Is the circular economy illegal?
As interest in adopting and implementing circular economy (CE) principles grows, particularly within CE business models, there’s an expanding body of evidence on what succeeds and fails in practice. Understanding the barriers and enablers to CE adoption and scaling is important for policy development but also practical support and advice to business and industry.
Many examples of CE activity involve the exchange or resale of products or resources from one owner to another. This can take a variety of forms, but examples include business-to-consumer trading platforms where consumers can sell a variety of items such as clothing, or schemes where an organization collects products no longer needed and distributes them to new users. Business models that involve rental, repair, repurposing, refurbishment, upcycling, or recycling all appear regularly in CE case study libraries. In each instance, the types of products and their embodied materials are defined and transformed as part of the transfer process, which raises important questions about the legal basis of the exchange and the conditions and requirements for the circulation of materials, components, and products to remain within the UK legal framework for the management of waste.
As a result, some CE business models and practices may inadvertently be at risk of being defined as ‘illegal’. Moreover, the ways in which waste is defined may be restricting or inhibiting the adoption of desirable circulatory business activity, for fear of reclassification of such activities as ‘illegal’.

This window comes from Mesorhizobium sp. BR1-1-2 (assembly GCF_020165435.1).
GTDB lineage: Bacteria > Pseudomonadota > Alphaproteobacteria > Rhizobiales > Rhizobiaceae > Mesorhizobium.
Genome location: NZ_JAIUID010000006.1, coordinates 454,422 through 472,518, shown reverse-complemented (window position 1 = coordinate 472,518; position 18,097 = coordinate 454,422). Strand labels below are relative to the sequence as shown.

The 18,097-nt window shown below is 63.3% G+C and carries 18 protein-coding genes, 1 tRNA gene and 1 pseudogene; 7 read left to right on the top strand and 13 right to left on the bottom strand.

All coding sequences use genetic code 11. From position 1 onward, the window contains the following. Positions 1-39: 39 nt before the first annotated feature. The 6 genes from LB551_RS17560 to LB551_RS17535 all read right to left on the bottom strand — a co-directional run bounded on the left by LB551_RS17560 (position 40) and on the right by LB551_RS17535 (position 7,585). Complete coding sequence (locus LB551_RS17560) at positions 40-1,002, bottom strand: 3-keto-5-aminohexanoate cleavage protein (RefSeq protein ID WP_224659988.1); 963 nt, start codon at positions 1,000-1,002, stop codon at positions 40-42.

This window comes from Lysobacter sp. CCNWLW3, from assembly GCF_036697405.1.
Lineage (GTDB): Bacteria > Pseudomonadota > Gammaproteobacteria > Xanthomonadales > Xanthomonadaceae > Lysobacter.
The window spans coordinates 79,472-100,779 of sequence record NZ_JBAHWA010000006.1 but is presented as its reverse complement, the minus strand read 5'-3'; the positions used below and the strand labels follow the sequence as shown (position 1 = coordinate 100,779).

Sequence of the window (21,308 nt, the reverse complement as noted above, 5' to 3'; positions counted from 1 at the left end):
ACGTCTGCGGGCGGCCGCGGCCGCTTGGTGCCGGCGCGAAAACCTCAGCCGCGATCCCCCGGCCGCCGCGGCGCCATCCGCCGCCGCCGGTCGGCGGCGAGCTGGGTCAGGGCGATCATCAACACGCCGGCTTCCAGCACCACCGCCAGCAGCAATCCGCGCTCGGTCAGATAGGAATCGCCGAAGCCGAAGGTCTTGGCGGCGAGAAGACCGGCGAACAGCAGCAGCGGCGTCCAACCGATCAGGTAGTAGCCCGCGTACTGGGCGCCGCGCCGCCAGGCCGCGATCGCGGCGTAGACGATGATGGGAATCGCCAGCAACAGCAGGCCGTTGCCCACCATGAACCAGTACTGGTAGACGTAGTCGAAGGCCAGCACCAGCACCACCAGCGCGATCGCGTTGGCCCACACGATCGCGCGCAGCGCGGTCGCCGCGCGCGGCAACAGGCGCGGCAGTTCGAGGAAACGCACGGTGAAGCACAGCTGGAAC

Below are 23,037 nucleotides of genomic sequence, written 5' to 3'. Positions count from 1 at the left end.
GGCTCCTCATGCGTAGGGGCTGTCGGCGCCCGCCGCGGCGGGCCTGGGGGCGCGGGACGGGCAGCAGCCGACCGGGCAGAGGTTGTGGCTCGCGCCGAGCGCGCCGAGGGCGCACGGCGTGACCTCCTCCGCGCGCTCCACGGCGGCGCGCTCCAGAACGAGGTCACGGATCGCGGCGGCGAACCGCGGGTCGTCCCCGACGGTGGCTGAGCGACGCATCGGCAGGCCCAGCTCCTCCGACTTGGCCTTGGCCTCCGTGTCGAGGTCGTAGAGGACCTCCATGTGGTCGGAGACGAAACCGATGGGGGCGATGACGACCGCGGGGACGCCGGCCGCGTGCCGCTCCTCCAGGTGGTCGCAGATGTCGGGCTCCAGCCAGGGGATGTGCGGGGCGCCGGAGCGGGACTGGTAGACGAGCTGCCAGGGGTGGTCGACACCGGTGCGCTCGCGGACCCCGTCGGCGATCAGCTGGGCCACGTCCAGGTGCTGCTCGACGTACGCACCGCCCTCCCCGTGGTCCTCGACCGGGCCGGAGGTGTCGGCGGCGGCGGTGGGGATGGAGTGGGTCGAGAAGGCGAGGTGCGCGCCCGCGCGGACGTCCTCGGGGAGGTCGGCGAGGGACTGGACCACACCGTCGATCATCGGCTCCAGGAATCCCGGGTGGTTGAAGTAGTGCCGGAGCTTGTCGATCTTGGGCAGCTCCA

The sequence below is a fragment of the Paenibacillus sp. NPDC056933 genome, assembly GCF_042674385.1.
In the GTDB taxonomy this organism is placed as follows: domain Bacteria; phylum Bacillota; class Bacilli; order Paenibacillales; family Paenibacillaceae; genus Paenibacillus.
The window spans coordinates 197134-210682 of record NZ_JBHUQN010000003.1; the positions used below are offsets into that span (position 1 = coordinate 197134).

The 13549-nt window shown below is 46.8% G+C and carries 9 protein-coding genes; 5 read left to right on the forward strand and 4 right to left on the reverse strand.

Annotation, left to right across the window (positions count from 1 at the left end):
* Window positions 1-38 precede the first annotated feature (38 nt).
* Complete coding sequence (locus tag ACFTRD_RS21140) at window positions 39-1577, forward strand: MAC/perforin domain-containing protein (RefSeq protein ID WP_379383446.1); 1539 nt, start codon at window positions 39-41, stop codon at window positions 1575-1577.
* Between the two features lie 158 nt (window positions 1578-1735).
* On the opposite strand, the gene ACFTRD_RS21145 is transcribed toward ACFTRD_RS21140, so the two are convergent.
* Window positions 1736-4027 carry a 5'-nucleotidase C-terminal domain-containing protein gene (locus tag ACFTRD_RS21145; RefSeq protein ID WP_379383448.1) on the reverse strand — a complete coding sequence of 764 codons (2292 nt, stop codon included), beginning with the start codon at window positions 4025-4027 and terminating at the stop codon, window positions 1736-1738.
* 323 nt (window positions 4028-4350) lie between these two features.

In this paper, we discuss the problematic nature of various CE business models and value drivers within the current waste framework; specifically, what requirements are placed on industry actors. The main part of the paper addresses ways in which a business can ensure materials, components, and products at the end of their first life cycle can be considered as resources rather than waste.
Our intention is to promote a discussion and seek clarification around an important issue that has been reported to be a major concern for many businesses wishing to ‘go circular’. We welcome feedback and further insights from business, policy, and the academic research communities with the ambition to accelerate and amplify the adoption and implementation of CE business models.
Please download the full paper below…